Send Queensland in a new direction – or build on our strengths?
When businesses plan for the future, some risk it all on entirely new ideas, products and services, while others look at ways to improve their current offering.
As they say: high risk can lead to high reward, but what would one stand to lose if it fails? This is a question the State Government must ask itself when it lays down the roadmap for Queensland’s future next week.
With ‘innovation’ still rightly a hot topic for the Palaszczuk Government in the lead up to the State Budget, it will be interesting to see what balance there will be between a focus on technology businesses and start-ups, with assisting existing businesses and leading industries to grow and innovate.
As part of the Queensland Government’s $405 million Advance Queensland whole-of-government innovation agenda, $40 million was dedicated to the Advance Queensland Industry Attraction Fund making it the most funded initiative.
This initiative identified ‘emerging priority industries’ to be supported and targeted by the government. These were: advanced manufacturing, aerospace, biofutures, biomedical and life sciences, defence, and mining equipment, technology and services (METS).
These industries certainly help in diversifying our economy and are indeed knowledge-based jobs, but to what extent do they build on our competitive strengths?
In a recent Deloitte’s publication, FutureNow, there were five key “powerhouses of transformation” that were considered to be important to the state over the next 10 years: tourism, agriculture, education, health and ageing, and transformation in energy and resourcing.
Playing on Queensland’s ‘natural advantages’, these industries capitalise on the state’s ‘lucky’ geography, natural gas fields, and its ‘beautiful one day, prefect the next’ climate – complemented by built attributes like internationally renowned universities, health facilities and powerful agribusiness capacity.
Taking tourism as an example, it contributes $11.2 billion directly to the Queensland economy and employs 135,000 jobs (directly). It is the state’s third largest export, behind coal and food.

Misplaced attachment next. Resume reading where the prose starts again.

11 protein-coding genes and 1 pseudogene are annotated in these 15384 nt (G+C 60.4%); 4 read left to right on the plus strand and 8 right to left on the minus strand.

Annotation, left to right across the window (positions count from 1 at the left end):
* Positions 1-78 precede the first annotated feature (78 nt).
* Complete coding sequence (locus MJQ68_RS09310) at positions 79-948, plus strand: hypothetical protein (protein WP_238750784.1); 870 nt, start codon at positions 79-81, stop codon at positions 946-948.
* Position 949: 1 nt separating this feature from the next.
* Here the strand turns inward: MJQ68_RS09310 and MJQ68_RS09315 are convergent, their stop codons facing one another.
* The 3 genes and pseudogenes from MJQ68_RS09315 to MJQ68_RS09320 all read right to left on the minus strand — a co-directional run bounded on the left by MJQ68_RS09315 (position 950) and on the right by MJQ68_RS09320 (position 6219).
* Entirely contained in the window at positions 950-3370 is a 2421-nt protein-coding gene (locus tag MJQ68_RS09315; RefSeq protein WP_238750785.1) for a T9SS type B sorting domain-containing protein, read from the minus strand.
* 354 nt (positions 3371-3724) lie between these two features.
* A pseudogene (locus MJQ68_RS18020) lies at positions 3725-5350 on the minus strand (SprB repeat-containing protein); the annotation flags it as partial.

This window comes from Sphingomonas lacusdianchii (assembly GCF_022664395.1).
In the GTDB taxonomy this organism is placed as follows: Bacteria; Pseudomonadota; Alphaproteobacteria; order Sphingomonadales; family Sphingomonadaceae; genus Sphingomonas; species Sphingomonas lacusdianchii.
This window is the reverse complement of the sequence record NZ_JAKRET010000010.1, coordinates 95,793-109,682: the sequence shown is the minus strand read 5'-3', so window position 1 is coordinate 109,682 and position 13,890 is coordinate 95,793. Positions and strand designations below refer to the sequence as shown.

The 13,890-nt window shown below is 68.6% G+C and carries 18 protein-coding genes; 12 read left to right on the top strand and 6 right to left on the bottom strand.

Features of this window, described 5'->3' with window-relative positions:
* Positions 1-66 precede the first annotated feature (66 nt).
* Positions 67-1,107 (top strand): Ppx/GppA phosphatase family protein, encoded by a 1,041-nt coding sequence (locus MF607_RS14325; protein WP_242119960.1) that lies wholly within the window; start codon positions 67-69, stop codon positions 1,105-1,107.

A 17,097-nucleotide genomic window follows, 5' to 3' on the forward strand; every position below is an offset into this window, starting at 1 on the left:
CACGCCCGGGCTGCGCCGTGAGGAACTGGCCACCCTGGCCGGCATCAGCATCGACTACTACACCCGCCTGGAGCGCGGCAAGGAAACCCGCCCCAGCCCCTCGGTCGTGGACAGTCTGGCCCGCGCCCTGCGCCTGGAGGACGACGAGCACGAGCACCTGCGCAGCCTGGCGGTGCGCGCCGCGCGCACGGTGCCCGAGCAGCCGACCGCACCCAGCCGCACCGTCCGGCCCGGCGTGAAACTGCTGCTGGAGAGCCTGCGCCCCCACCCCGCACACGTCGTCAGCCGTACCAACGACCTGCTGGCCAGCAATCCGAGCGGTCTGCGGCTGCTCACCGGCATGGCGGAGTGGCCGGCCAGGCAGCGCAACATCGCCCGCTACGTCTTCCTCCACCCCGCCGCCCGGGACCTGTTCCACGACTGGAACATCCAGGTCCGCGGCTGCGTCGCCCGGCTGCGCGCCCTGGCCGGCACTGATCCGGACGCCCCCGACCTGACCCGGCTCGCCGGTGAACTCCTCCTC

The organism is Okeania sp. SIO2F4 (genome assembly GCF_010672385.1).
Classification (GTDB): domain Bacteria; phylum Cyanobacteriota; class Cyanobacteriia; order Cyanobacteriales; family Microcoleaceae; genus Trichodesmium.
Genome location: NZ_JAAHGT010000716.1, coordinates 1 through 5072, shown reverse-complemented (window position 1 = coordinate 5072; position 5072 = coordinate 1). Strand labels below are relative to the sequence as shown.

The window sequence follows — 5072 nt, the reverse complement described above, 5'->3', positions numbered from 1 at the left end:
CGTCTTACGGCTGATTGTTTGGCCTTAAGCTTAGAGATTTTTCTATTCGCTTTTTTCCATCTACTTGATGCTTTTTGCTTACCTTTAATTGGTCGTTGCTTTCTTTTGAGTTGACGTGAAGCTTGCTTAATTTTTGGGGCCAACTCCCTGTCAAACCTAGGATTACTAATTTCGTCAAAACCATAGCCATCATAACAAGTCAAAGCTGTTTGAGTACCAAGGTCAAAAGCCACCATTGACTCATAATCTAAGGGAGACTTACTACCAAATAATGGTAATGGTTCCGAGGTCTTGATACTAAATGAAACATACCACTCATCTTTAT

Furthermore, 9 in 10 tourism businesses are small businesses, and the majority of these are located in regional areas (61 per cent).
This is in comparison to the aerospace industry, which contributes around $600 million to the Queensland economy and provides about 4500 direct jobs in aircraft manufacturing and repair services.
With the utmost respect and recognition to the aerospace industry and its importance to the future of Queensland, the question here lies in how much the government should invest in their “emerging priority industries” and how much should be targeted in our current leading industries that have successfully developed and proven themselves over time.
In CCIQ’s State Budget Submission, we make our position clear that:
- Small business innovation policy should be developed to encompass all components and industries (not just high-tech) of the ecosystem rather than seeking to ‘cherry pick’ areas of special interest; and
- State Government should refocus on building from existing industries that have formed naturally within the region, together with seeking to generate new industries, and address the small business challenges that are barriers to growth.
There is always a risk when government is left to ‘pick winners’ and divert much of their attention and funding based on those preference. But as Roosevelt once said: Risk is like fire. If controlled it will help you, if uncontrolled it will rise up and destroy you.
Once the Budget is handed down, it will be interesting to see how much the government is willing to gamble on emerging industries, and how much support will be provided to our existing, successful industries and businesses.
Perhaps without a boost in the industries that are performing well for our state, we may see momentum slow and competitiveness diminished – and this is sure to ‘destroy’ what has made us great.